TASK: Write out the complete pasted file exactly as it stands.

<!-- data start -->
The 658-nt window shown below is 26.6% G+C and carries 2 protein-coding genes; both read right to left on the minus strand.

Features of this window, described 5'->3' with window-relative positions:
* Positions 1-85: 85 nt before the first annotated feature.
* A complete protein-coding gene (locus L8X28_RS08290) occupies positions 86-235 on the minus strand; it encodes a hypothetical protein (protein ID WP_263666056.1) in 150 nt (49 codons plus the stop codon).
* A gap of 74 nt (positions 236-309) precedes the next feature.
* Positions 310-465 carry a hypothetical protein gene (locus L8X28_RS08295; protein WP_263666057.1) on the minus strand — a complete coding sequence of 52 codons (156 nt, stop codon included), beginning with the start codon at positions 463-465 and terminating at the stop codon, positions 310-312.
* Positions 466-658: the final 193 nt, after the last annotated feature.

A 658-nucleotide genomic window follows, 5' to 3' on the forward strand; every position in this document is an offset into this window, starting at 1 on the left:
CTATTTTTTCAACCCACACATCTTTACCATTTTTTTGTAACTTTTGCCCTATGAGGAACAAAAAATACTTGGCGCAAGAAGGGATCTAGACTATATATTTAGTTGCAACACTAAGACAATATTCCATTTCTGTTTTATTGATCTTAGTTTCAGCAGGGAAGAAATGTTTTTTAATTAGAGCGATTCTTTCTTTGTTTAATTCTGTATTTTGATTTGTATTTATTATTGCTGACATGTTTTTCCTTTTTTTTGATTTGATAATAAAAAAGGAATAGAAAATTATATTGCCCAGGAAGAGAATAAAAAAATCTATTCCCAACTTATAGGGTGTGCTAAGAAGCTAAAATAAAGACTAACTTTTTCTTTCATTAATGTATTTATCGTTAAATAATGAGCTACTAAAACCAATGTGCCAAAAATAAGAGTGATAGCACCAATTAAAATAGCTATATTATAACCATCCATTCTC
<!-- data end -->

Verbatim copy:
The 658-nt window shown below is 26.6% G+C and carries 2 protein-coding genes; both read right to left on the minus strand.

Features of this window, described 5'->3' with window-relative positions:
* Positions 1-85: 85 nt before the first annotated feature.
* A complete protein-coding gene (locus L8X28_RS08290) occupies positions 86-235 on the minus strand; it encodes a hypothetical protein (protein ID WP_263666056.1) in 150 nt (49 codons plus the stop codon).
* A gap of 74 nt (positions 236-309) precedes the next feature.
* Positions 310-465 carry a hypothetical protein gene (locus L8X28_RS08295; protein WP_263666057.1) on the minus strand — a complete coding sequence of 52 codons (156 nt, stop codon included), beginning with the start codon at positions 463-465 and terminating at the stop codon, positions 310-312.
* Positions 466-658: the final 193 nt, after the last annotated feature.

A 658-nucleotide genomic window follows, 5' to 3' on the forward strand; every position in this document is an offset into this window, starting at 1 on the left:
CTATTTTTTCAACCCACACATCTTTACCATTTTTTTGTAACTTTTGCCCTATGAGGAACAAAAAATACTTGGCGCAAGAAGGGATCTAGACTATATATTTAGTTGCAACACTAAGACAATATTCCATTTCTGTTTTATTGATCTTAGTTTCAGCAGGGAAGAAATGTTTTTTAATTAGAGCGATTCTTTCTTTGTTTAATTCTGTATTTTGATTTGTATTTATTATTGCTGACATGTTTTTCCTTTTTTTTGATTTGATAATAAAAAAGGAATAGAAAATTATATTGCCCAGGAAGAGAATAAAAAAATCTATTCCCAACTTATAGGGTGTGCTAAGAAGCTAAAATAAAGACTAACTTTTTCTTTCATTAATGTATTTATCGTTAAATAATGAGCTACTAAAACCAATGTGCCAAAAATAAGAGTGATAGCACCAATTAAAATAGCTATATTATAACCATCCATTCTC